Topeka A plan that Kansas legislators are considering to cut income and sales taxes would benefit all classes of taxpayers, according to figures released Wednesday by Gov. Sam Brownback's administration only hours before a crucial vote in the Senate.
The state Department of Revenue's analysis conflicted with a national think tank's conclusion that the plan would shift part of the state's tax burden from its wealthiest residents to its poorest. That report bolstered misgivings among Democrats and even some of Brownback's fellow Republicans.
The Associated Press obtained the figures before the department released them to the Legislature's staff. The figures show that some of the state's poorest taxpayers who now receive income tax refunds would receive smaller refunds under the plan. However, the department projects that such a change would be offset by a reduction in the sales tax.
"The take-away is that everybody gets lower tax rates," Revenue Secretary Nick Jordan said during an interview. "We think this benefits everybody."
Senators expected their vote Wednesday afternoon to be close. If senators pass the plan, the House would vote on it, possibly as early as Wednesday evening. House approval would send the measure to Brownback, who already has endorsed it.
The plan would reduce individual income tax rates, and phase out income taxes for 191,000 partnerships, sole proprietorships and other businesses. It would drop the state's sales tax to 5.7 percent in July 2013 from its current 6.3 percent. The proposal also would make numerous other changes, eliminating or restricting some tax breaks, including several targeted to poor and working-class families.
The Washington-based Institute on Taxation and Economic Policy, which issued its critical report on the plan Tuesday, assessed only the income tax changes. Executive Director Matthew Gardner noted Wednesday that in 2010, when legislators boosted the sales tax to close a budget shortfall, they promised to drop it again next year. Therefore, the sales tax reduction in this year's plan isn't a true cut, he said.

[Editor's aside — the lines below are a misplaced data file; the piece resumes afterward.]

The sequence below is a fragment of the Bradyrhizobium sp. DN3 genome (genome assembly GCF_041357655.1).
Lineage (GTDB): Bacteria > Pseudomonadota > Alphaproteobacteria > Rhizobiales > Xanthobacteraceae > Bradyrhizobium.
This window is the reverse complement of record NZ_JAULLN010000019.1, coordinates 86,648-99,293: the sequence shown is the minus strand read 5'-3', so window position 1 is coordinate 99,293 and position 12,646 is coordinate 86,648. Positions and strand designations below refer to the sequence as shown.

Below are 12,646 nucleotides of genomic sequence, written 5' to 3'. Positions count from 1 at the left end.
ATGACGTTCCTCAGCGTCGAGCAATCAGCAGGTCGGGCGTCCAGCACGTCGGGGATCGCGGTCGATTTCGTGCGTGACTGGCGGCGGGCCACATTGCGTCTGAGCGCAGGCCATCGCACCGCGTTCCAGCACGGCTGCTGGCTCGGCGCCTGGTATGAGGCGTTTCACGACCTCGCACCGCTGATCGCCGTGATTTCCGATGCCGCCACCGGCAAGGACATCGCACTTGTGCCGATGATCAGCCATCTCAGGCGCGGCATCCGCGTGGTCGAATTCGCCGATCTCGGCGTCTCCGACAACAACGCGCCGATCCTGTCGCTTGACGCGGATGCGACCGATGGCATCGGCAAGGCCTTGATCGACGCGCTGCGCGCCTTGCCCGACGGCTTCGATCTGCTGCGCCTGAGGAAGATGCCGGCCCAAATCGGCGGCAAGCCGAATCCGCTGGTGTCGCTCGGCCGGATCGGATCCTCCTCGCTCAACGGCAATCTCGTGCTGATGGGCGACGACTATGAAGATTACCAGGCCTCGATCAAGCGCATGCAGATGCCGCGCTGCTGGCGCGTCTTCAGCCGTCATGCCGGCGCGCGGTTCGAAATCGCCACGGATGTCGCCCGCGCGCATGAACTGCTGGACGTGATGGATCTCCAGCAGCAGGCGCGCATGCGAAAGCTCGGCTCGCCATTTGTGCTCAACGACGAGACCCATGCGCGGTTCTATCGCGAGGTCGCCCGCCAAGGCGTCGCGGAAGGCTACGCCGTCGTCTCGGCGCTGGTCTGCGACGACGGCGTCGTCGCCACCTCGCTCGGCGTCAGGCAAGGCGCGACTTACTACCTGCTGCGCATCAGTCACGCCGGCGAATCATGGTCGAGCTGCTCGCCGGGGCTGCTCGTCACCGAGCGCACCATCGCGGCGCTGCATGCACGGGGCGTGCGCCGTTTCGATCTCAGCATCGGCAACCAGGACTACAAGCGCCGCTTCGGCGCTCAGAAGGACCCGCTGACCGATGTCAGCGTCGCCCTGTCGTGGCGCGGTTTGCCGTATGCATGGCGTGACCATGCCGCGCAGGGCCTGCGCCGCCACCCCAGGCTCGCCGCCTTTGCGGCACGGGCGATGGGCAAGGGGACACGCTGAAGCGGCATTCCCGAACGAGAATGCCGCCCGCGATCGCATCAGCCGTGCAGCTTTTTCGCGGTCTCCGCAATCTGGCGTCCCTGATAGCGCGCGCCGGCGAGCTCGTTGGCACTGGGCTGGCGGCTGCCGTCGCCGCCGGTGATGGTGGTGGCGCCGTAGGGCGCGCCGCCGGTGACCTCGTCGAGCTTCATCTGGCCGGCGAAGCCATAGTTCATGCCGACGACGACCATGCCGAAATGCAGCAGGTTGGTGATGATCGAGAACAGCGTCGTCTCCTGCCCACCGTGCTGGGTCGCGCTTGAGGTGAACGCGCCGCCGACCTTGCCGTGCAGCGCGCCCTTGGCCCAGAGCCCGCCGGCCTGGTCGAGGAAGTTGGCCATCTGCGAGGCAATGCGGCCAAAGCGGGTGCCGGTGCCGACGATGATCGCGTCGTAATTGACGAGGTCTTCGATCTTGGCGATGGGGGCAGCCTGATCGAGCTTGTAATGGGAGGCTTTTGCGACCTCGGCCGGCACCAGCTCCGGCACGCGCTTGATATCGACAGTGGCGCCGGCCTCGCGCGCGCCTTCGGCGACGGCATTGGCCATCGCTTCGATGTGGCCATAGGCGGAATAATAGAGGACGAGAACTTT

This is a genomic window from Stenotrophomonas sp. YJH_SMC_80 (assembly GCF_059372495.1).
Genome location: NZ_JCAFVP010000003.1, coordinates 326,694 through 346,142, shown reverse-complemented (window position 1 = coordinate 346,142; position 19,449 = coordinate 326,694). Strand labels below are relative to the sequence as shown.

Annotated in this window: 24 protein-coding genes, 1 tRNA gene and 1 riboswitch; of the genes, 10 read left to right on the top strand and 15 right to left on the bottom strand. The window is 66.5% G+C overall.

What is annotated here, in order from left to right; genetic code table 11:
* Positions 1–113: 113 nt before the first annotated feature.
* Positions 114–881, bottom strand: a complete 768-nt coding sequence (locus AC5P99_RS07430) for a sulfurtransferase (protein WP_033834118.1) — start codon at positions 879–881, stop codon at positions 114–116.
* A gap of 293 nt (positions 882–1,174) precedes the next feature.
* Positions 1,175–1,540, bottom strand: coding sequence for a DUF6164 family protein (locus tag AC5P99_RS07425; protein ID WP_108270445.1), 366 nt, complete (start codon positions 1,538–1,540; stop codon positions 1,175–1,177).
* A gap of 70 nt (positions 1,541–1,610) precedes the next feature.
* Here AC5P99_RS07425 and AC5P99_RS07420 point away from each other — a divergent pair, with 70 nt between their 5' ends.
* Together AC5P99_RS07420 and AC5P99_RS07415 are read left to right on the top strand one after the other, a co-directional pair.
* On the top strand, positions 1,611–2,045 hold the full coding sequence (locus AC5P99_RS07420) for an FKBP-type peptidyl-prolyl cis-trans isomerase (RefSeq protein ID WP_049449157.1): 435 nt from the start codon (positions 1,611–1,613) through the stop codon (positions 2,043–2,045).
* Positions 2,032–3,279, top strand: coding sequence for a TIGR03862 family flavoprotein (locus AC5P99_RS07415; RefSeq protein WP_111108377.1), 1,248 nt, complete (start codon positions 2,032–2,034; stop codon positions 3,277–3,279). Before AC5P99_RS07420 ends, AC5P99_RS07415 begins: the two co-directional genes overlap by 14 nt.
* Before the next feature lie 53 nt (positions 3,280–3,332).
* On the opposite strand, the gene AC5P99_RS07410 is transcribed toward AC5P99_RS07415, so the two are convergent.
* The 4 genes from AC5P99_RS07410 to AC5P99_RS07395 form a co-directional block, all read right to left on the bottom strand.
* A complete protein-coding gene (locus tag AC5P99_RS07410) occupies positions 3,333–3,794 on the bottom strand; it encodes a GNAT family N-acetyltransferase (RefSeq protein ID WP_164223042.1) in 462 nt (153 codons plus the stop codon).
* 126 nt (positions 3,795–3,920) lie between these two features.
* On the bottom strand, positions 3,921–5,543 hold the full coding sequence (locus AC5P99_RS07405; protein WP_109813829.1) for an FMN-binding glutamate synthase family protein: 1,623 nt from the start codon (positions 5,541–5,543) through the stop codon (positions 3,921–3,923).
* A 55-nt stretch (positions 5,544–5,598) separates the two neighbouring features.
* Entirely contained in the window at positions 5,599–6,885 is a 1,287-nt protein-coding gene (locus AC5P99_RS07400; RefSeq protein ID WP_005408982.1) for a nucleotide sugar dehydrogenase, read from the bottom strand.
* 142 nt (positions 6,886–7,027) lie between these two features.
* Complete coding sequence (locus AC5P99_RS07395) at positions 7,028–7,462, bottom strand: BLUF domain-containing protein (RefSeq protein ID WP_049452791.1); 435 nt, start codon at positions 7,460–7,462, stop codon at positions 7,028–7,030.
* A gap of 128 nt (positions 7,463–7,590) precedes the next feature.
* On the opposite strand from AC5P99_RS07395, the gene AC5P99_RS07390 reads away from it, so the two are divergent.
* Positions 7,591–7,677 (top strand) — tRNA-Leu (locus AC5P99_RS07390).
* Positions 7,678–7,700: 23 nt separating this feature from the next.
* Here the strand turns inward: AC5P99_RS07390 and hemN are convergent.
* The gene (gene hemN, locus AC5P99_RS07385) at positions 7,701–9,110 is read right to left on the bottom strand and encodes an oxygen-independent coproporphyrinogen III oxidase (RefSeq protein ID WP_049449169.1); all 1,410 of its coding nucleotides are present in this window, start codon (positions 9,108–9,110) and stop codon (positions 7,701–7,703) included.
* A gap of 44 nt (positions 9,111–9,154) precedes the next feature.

"On the income tax side, they're basically showing what we show," Gardner said in an interview. "There is clearly nothing in the Department of Revenue analysis that contradicts what we're saying."
Brownback has pushed the GOP-controlled Legislature to reduce income taxes to stimulate economic growth, while skeptics worry the cuts will create future budget problems.
The plan, drafted by negotiators for the two chambers, is expected to provide about $60 million in tax relief for the fiscal year beginning July 1, with the total eventually rising to about $600 million annually.
The Washington institute said the plan would result on average in a small tax increase for Kansans earning less than $20,000 a year, while Kansans earning more than $400,000 would receive the biggest tax cut. The institute is a research group advocating progressive tax codes, and its board includes Robert Reich, a former U.S. labor secretary under Democratic President Bill Clinton.
The Department of Revenue's figures show that about 285,000 Kansans with adjusted gross incomes of $25,000 or less — and who collectively owe taxes instead of receiving a refund — would see their income taxes drop by about 10 percent for 2014. In contrast, the department said, taxpayers with incomes of more than $250,000 would see their income taxes decline a little less than 9 percent.
The department did a separate analysis for 279,000 taxpayers with incomes of $25,000 or less who, as a group, receive refunds. Their refunds would decline about 11 percent, but the average decline of $34 would be offset by an estimated $60 drop in their annual sales tax payments.